The study emphasis on to get reflection of students teachers on a such course which one is introduced first time in teacher training institutes where it makes able to student teachers to teach literacy, develop different skills through theories and practices of teaching to understated the need of subject, It gives many opportunities and makes powerful to leaner with the knowledge. The sample consisted of three institutions where the size of sample is 30 samples, in which 10 sample from each institutes. The results signify that student’s teachers felt in difficulty because of no resources, lengthy courses so it taught by theoretical then practices, faced problems in practicing schools and medium of language. On the base of findings recommendations and conclusion were made that need to concise the course contents and give facilities, resources to teach subjects and use the other language where students feel difficulties, and aware to practicing school teachers for worth of subject. This study also recommended that its defined on specific of area of Sindh have hope other will do a research broader level of Pakistan.
Teaching Metacognitive Skills for the Promotion of Self-Regulated Learning among Secondary School Students in Nigeria (Published)
The dwindling good performances of students in both private and public examinations call for a serious concern among every individual especially the stakeholders in the education sector. More worrisome is the yearly poor performances of students in public examinations in all subjects. The remedy for this situation is by employing the metacognitive skills. The students need to be taught the metacognitive skills to help them regulate their learning. Metacognition is higher order level of thinking that aids learning. The three skills involved in metacognition: planning, monitoring and evaluation when effectively taught will in no small measure promote self-regulated learning that will enhance students’ performances in all examination. It is against this backdrop that this study is carried out to highlight the importance of teaching metacognitive skills to promote self-regulated learning among secondary school students in Nigeria.
Teaching of Listening Skills in Kiswahili Language: Instructional Strategies Used By Secondary Schools Teachers in Wareng Sub-County, Kenya (Published)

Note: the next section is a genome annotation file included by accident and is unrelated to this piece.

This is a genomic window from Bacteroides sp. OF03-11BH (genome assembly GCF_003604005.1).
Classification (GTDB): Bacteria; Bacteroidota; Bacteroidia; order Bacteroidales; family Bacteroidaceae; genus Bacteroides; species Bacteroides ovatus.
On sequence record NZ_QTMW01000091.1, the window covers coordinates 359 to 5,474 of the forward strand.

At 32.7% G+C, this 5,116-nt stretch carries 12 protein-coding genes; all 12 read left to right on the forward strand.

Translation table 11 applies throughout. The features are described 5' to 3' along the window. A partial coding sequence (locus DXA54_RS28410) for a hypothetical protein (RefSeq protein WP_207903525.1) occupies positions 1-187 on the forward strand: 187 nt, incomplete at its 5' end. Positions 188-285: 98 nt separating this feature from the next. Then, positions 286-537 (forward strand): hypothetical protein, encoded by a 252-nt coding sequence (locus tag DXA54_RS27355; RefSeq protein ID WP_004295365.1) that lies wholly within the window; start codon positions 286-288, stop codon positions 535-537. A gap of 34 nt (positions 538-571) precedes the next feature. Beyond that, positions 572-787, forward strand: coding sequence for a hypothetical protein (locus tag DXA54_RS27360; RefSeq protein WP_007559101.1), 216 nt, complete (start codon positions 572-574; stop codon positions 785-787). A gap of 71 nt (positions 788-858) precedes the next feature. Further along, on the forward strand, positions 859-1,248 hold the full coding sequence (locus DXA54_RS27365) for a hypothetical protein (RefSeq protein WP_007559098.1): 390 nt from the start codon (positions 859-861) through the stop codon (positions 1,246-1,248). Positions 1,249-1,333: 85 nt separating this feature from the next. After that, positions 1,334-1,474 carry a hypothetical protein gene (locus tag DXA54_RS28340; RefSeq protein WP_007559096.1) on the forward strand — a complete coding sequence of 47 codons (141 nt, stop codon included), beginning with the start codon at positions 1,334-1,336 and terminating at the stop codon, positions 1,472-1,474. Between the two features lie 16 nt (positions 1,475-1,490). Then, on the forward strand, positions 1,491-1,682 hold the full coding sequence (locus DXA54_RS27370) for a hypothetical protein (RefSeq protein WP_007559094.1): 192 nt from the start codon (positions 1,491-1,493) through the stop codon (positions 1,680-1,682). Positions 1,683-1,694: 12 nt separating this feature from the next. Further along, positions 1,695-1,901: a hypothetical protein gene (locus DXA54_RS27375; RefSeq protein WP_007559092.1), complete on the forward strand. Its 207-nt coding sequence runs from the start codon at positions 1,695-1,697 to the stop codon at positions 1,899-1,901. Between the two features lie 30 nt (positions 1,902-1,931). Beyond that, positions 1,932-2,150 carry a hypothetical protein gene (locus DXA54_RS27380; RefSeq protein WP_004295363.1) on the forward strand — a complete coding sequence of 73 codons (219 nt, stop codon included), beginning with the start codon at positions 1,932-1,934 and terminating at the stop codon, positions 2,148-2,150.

This study investigated the influence of the instructional process on the teaching and acquisition of listening skills in Kiswahili language. Based on the study, this paper examines the type of instructional strategies used by secondary school teachers in the teaching of listening skills in Kiswahili language. The study was based on two theories, the theory of Communicative Language Teaching (CLT) as advanced by Widdowson in 1978 and the Top-down theory propounded by Mendelsohn in 1995. A sample of 13 secondary schools was purposively selected from a total of 41 secondary schools in Wareng’ Sub-County. Thirteen (13) teachers and 130 Form Two learners of Kiswahili formed the study sample. The study was a descriptive survey since it set out to discover, describe and interpret existing conditions focusing on secondary school teachers of Kiswahili and Form Two learners. The research instruments used to collect data were two sets of interview schedules and an observation schedule. The 13 teachers were interviewed whereas the 130 learners participated in Focus Group Discussions (FGDs). Moreover, 13 Kiswahili lessons were observed and tape-recorded. Tape-recording was used to record data during observations while note taking was used during the focus group discussions and one-on-one interviews. Analyzed data was presented using frequency tables, percentages, graphs and charts. The study revealed that poor teaching strategies used in the teaching process contribute heavily to poor levels of acquisition of listening skills. In view of the findings, the study recommends that teachers of Kiswahili should build into their classrooms listening activities that have as much of the characteristics of real life listening as possible. In particular, there should be a purpose for listening that should be known before the listening activity commences. This paper is significant in that it seeks to provide impetus for Kiswahili language educators, teacher trainers, curriculum designers and the Kenya National Examination Council (KNEC) to re-examine their policies on teaching listening skills.